Chris King 0000-00-00 00:00:00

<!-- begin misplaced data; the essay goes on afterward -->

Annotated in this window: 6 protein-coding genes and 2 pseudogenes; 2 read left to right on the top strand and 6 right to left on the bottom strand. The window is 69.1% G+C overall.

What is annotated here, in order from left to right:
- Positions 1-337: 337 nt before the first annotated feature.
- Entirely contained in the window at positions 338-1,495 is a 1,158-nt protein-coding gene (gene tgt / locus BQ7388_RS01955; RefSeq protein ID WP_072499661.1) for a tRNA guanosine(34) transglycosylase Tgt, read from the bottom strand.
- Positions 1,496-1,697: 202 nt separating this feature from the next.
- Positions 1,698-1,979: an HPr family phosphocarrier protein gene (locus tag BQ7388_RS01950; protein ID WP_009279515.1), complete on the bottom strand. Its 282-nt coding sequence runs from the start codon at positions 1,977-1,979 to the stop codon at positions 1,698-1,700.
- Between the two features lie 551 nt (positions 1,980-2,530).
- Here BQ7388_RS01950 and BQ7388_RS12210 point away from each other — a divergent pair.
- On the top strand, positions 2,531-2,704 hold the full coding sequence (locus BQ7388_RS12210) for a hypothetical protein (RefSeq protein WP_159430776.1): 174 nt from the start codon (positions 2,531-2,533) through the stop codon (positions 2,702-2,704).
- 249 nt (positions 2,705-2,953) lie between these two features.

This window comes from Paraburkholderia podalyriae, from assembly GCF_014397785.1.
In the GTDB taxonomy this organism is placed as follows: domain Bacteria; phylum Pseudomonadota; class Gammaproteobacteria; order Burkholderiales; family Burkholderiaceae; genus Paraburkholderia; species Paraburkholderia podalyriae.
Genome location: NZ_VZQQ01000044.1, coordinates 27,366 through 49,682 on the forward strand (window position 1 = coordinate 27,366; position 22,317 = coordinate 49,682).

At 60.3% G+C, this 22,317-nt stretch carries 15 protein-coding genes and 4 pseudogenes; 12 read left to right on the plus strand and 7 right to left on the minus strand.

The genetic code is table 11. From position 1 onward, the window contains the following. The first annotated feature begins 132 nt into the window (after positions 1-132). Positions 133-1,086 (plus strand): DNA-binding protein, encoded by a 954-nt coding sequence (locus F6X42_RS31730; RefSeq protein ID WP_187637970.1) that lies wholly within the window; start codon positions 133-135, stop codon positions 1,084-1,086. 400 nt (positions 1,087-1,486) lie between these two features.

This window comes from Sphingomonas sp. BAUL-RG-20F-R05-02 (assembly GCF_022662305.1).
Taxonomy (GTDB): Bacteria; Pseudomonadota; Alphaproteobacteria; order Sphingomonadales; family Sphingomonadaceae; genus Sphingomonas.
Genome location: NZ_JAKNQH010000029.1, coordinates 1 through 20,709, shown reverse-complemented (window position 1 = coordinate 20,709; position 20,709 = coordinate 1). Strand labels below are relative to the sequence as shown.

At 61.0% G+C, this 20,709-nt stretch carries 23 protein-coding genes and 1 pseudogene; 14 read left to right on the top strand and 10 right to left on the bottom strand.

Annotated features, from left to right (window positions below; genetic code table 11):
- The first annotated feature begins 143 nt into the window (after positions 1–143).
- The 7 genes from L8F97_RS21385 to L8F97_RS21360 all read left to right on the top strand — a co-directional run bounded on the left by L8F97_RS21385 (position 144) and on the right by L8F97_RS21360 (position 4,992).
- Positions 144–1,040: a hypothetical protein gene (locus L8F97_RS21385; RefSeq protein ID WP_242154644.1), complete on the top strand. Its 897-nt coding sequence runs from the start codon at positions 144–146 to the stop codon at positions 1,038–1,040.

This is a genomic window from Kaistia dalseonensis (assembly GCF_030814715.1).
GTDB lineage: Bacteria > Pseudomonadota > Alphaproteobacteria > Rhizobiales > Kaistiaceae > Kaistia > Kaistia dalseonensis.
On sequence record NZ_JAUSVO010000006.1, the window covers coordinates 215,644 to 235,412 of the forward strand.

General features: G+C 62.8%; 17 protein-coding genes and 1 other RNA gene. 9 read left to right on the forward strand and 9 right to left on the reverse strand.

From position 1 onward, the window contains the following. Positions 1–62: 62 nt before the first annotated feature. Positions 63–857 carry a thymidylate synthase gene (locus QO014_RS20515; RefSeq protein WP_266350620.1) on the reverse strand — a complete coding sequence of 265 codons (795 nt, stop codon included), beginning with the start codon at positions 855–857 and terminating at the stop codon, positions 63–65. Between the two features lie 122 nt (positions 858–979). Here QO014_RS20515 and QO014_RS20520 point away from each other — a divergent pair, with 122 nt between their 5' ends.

Roof consultants typically work with both the building owner and the roofing contractor, giving them a unique perspective when it comes to examining roof maintenance. Roofing Contractor spoke with four consultants who work with building owners across the country and asked them to share their clients’ key concerns and their goals in setting up roof asset management programs. The following consultants shared their observations for this article: • John D’Annunzio of Paragon Roofing Technology (www.paragonroofingtech. net) • Dennis McNeil of Building Technology Associates (www.askbta.com) • Greg Hayne of Roof Management (www.managingroofs.com) • Rick Cook of ADC Engineering (www.adcengineering.com), who is also the current president of RCI, Inc., formerly known as the Roof Consultants Institute (www.rci-online.org) As these industry veterans commented on key trends in roof maintenance they kept returning to the same theme: the value of preventive maintenance in extending the life of the roof. They asserted that proper roof asset management is crucial, especially in to tough economy. Extending Service Life John D’Annunzio is president of Paragon Roofing Technology, headquartered in Southfield, Mich., which has its own lab for conducting material forensics testing and evaluating new materials. D’Annunzio asserts that his company’s ability to conduct its own testing gives it an edge. “The biggest difference is our experience with material testing and forensics,” he said. “Through that we’ve been able to determine what works and what doesn’t work, and that helps us with design and also with life extension and maintenance.” He is the author of four books on roofing, including the Roof Management Handbook, which covers how to set up a maintenance program and conduct roof inspections. He’s seen some changes in the past few years, which he chalks up primarily to the lagging economy. “Building owners are requiring more extension of life with roof systems rather than just routine maintenance and repairing leaks,” he said. “We’re finding that they just don’t have the money to do roof replacement right now, so extending the life of the roof is the top priority.” Extending roof life has always been a key facet of maintenance, noted D’Annunzio, but in the past most contractors and building owners were mostly reactive, and attention centered on finding and fixing leaks. “Now owners and contractors are more proactive,” he said. “Extending the life is the key focus. We’re also seeing building owners that never had maintenance programs are starting to utilize them for just that purpose — to extend the service life.” A serviceability estimate is used to forecast the life expectancy of a roof with and without repairs. Photo courtesy of Building Technology Associates. While owners are more aware of environmentally friendly products and systems, the high cost of vegetative roof systems and solar applications has been a major obstacle. “Major Fortune 500 companies have sustainability initiatives, and they’re striving to become LEED compliant,” D’Annunzio said. “With roofing, we’re seeing more roof coatings — that type of thing. Garden roofs and solar are very expensive, and these are the types of projects that are being put off. Because the codes are starting to change, we’re seeing an increase in insulation thickness — especially in new construction. Owners realize that it’s a code requirement, that it’s not that big of an initial cost increase, and it provides savings in the form of energy efficiency.” According to D’Annunzio, the manufacturer’s warranty can be a great tool for educating owners. “A big issue is the warranty,” he said. “With all manufacturers’ warranties, maintenance is required. And, with the life-extending services a proper maintenance program can provide, it really does add to the life of the roof.” Some owners have a dedicated roof budget, while others need help determining how much to allocate for roof repair and replacement. In either case, D’Annunzio is there to help. “We do a roof evaluation, and that tells us how much remaining service life is left in that roof system.We then ask the building owner what type of extension they are looking for — is it one to two years, or four to seven years? We then determine the budget for them. We typically budget for a one to two year extension and a seven to ten year extension. Once we determine when we are replacing the eoof, we figure out what type of materials, etc., will be installed, and that’s how we determine the budget.” He pointed to an auto manufacturing plant in Indianapolis as a case study in effective roof management. “An auto manufacturer in Indianapolis had a facility that was 40-plus years old,” he recalled. “They were going to be closing that plant in two years. The roof system was in very bad shape and had to be replaced, but the roof replacement cost was more than the value of the building.” The existing coal tar roof was installed over a metal deck. “The problem was that it had more than 100 leaks and areas with extensive deck damage, and it was still an operating manufacturing facility,” he said. “So we devised a plan to fix the leaks, replace the deteriorated decking, and extend the service life of the roof system up to three years. We conducted the repairs without affecting plant operations.” A Growing Segment of the Market Dennis McNeil, RRC, CCS, RRO, is Senior Design Consultant in the Homewood, Ill., office of Oak Park, Mich.- based Building Technology Associates (BTA), which specializes in roof asset management and consulting. McNeil defines a consultant as “a knowledgeable professional offering nonproprietary advice.” He should know — he’s been doing it for more than 40 years. “Most of my work is pure consulting — design work for new construction, on existing buildings, and getting involved in maintenance work, service work and testing on existing buildings,” he said. He started in the field in 1963 while attending college at the University of Detroit, where he conducted roofing inspections for BTA. After serving in the U. S. Army Corps of Engineers, he moved back to Detroit to continue work with BTA. “BTA was the first to market with a holistic approach to managing roof assets,” he said. “In 1969 we established a branch office in Chicago, and I’ve been there ever since.” He also points to the economy as a driving force that’s expanding the maintenance segment of the market. “Things have changed over the past couple of years in response to the economy,” he said. “Owners and financial managers don’t have the financial tools they had previously to fund repair and replacement projects. Building maintenance people have more to do with fewer resources. They often need more work from roofing contractors. As a result, most roofing contractors have expanded service and maintenance departments — or if they haven’t had them before, they’ve branched out into that part of the business.” According to McNeil, owners have two top-level priorities: preserve capital and extend the life of the roof. “Some clients are becoming more sophisticated in their financial management,” he said. “Extending the life of the roof with Judicious maintenance can postpone a major capital expenditure for tear-off and replacement.” McNeil finds owners are receptive to his message about the financial benefits of preventive maintenance. “Cost effectiveness is closely allied to good management, and previously building managers centered on problems with the roof — like leaks — without really appreciating how a planned approach to roof management can save them money over the long haul,” he noted. “There is always some technical education that goes hand in hand with explaining this to owners, as new systems come on the market and others fade out.” As part of the budgeting process, McNeil conducts a serviceability estimate — “a snapshot of the roof at that time” — from which he forecasts life expectancy with and without repairs. “Assessment of the building allows owners to be proactive in scheduling service and maintenance, rather than reactive — just scheduling work when a problem occurs. For the typical client with a large inventory of sites — lots of buildings or a lot of different roof areas — the key is prioritizing the sequence of repairs until they are no longer cost effective and it makes economic sense to replace the roof.” McNeil pointed to three common mistakes that can lead to roof problems: 1. Not servicing roof drains. “Most obvious is simply keeping the drains clean — both the interior roof drains and the gutters. It’s certainly not rocket science to get someone up there to clean the drains, but you’d be amazed how often that’s a problem, even in companies with sophisticated management.” 2. Not keeping the roof surface clean of debris. “Problems can vary depending on the site — the amount of trees, for example, or industrial parks with pollutants.” 3. Unwarranted roof traffic. This includes workers and staff members who use the roof for recreational purposes, such as setting up tables and chairs for lunches or breaks. “These are not things that roofs are typically built to withstand.” Understanding the Owner Greg Hayne is the founder and owner of Roof Management in Fairfield, Iowa. Hayne grew up working in his father’s general construction business, opened a branch to do commercial roofing work and then started Roof Management in 1998 to do consulting. While he agrees that the economy weighs heavily on the minds of building owners, he’s not sure all of them understand the importance of service and maintenance. “I’ve seen some companies who should be spending more on preventive maintenance, but they are re-roofing,” he said. “There’s more interest in preventive maintenance, but I’m not sure I’m seeing more of it in the field. The reality is when that roof dies, it dies. It doesn’t matter what the economy is doing. They find the money and replace it.” Hayne believes understanding building owners is an essential part of the consultant’s job — and so is educating them. “We try and help them understand the value of preventive maintenance,” he said. “The typical building owner doesn’t pay any attention to the roof, and he misses the opportunity to spend a small amount of money now to save a lot of money later.” “The second thing we educate building owners on is that they have to get appropriate documents back from roofing contractors — photos and some sort of marked drawing showing where the repair was made,” he continued. “A roof will talk to you, and it will tell you what it needs. And it does that through properly documented repair invoices. If all you get is a bill, there’s no communication going on. You don’t really know what repairs were made and where.” Hayne also advises owners to make sure specified repairs are necessary and proposals are properly detailed. “Proposals often aren’t accepted because contractors have done such an incredibly poor job presenting them,” he said. He even developed a training program for building owners. “We put pictures up to show them the most common deficiencies and how to take care of them,” he said. Hayne also recommends taking the owner up on the roof. “The typical owner often has no idea what needs to be maintained and what can safely be left unrepaired. We give owners examples of things they can look for to help identify where preventative maintenance is worth the investment.” Understanding the owner’s priorities is an essential part of the consulting process. “There are two things that determine when a roof will get replaced,” he said. “One centers on the technical issues on the roof. What’s wrong with it? What can you do about it? The second piece is what we call the ‘other issues.’ Is the building about to be expanded? Is the building about to be closed? Are major renovations scheduled below the roof? If it’s a retail space, is the space vacant or only dark? These other issues usually determine how a building owner will handle the technical problems.” Hayne illustrated his point with an example. “A client sent me to look at two buildings. Both were older roofs, the same age, and both were empty. One roof was not leaking at all. The other building had two 55-gallon drums in a corner that filled up with water every time it rained. The owner put a new roof on the building that was not leaking and let the other roof continue to leak — and he was a smart man. He was planning to put $10 million into the building where the roof wasn’t leaking to house expensive computer equipment, and the second building was vacant and he had no immediate plans for it.” Hayne tipped his cap to some of the excellent contractors he works with: “I’ve got a contractor I work with in a region of the country, and I typically call him at 10 or 11 in the morning and say, ‘Hey, I have a situation at this plant — can you go and look at it?’ And he always replies, ‘I’ll go look at it right now.’ Once I asked him, ‘How come you can always do that — how come you’re never working on a bid that’s due at noon?’ He said, ‘If I am working on a bid the day it is due, I’m in trouble.” He pointed to another example of a contractor who never fails to impress. After getting a call from a property manager who was upset about a recurring leak, Hayne suspected it was not a roof leak at all but rather an HVAC leak — but he wasn’t sure. He called the roofing contractor, who asked, “Would you like to see the complete service log for that roof? I’ll have it in your in box in 10 minutes.” “And he did it,” Hayne recalled. “The question I ask roofers is, ‘Can you do that?’” Pushing the Envelope Rick Cook is a partner in ADC Engineering in Charleston, S.C., and the current president of RCI, Inc. He’s been a consultant since 1984, when he took a civil service job with the U.S. Navy after graduating from the Citadel with a degree in civil engineering. He worked as the Navy’s roofing and waterproofing consultant until 1991, when he teamed up with two of his college roommates to form ADC Engineering, a consulting firm which now employs 50 people. “We’re probably more oriented to design side of facilities — the design and implementation of roofing and waterproofing projects,” he said. “We do the design for roof replacements, exterior renovations and waterproofing projects for existing facilities, and for new construction projects we work on the design team with the architect as the lead.” It’s true that the tough economy is bringing increased attention to maintenance, said Cook, who has seen these economic swings before. “Any time the economy goes down, our workload picks up,” he said. “Owners are not just putting a new roof on. They are looking to maintain the roof, and contractors are more willing to do maintenance work.” However, Cook notes that extending the life of roof systems has a built-in benefit for everyone: it helps the environment. “I teach a course which I titled ‘Saving our Facilities and Saving the World’ — a title that’s a bit tonguein- cheek,” he said. “The point is the key word in our industry is ‘sustainability.’ With roofing and waterproofing, what is the one thing we can do to sustain our environment? It’s to save the roof. A typical roof should last 20 years — let’s use that as a benchmark. If the majority of roofs last 15 years, we’ve lost 25 percent of the life of those roofs. If we get into maintenance and extend the life, you see the value in it. There is a lot of talk about sustainability in new construction. With roofing and exterior walls of existing facilities, the focus is really on maintenance. In my Power- Point presentation, I include the motto, ‘To sustain, you must endure, and to endure, you must maintain.’” Cook uses an analogy everyone can understand by comparing the roof to the family car, which needs oil changes, tire rotation and other routine maintenance to run smoothly and last longer. In a way, increased attention to roof maintenance is a bit of a silver lining in tough economic times. “As the economy gets worse, we gain ground,” he said. “We’re getting closer to the life we should get out of our roofs.” Cook sees another major trend in the roofing industry: more and more contractors and consultants are going beyond the roof to handle things like exterior walls and below-grade water proofing projects. “It’s not just roofing — it’s the entire building envelope,” he said. “It’s evolved in that sense in individual projects, with specific clients, and the industry as a whole.” It’s part of a natural progression from fixing roof leaks to fixing problems that might look like roof leaks at first but actually involve some other part of the building envelope. “Typically, ninety percent of leaks are at penetrations and terminations,” Cook said. “We started out providing predominately roof consulting services and in the evolution of the last 20 years we’ve performed just as much with exterior walls. It’s that way throughout the industry. If you look at the major manufacturers, they don’t just have roofing products. Contractors are handling more building envelope issues. The industry is evolving. With consultants, it’s the same way — often the word ‘roofing’ was part of a company’s name, and now it’s becoming ‘building envelope.’” “It’s the same thing with RCI, Inc.” he continued. “We used to be known as the Roof Consultants Institute, but on our website we now refer to ourselves as ‘an international association of professional consultants, architects, and engineers who specialize in the specification and design of roofing, waterproofing and exterior wall systems.’ Our cornerstone, our backbone, is still roofing. At RCI, that’s the way it is with most of our members, but we do see the evolution — the change — occurring.” The expansion into other parts of the building envelope is evident in RCI’s registration programs, which now designate professionals not only as a Registered Roof Consultant (RRC), but a Registered Waterproofing Consultant (RWC), and a Registered Exterior Wall Consultant (REWC) as well. “For individuals who achieve all three of those, you become a Registered Building Envelope Consultant (RBEC) — that’s the pinnacle,” said Cook. As president of RCI, Cook sees the association’s mission as two-fold: to help its members and to bolster the industry as a whole. “RCI’s focus is on our members,” he said. “We’re trying to provide better education for them and better exposure for the industry.” There are a number of excellent educational opportunities offered by RCI, noted Cook, especially at the association’s annual convention and its Building Envelope Symposium, which will be held this year in Charlotte, N.C., Oct 10-11. “We support our membership — that’s why we exist,” he said. “In the industry, there are a lot of great contractors and great manufacturers, and together we can do great things. That’s what we’re trying to do.”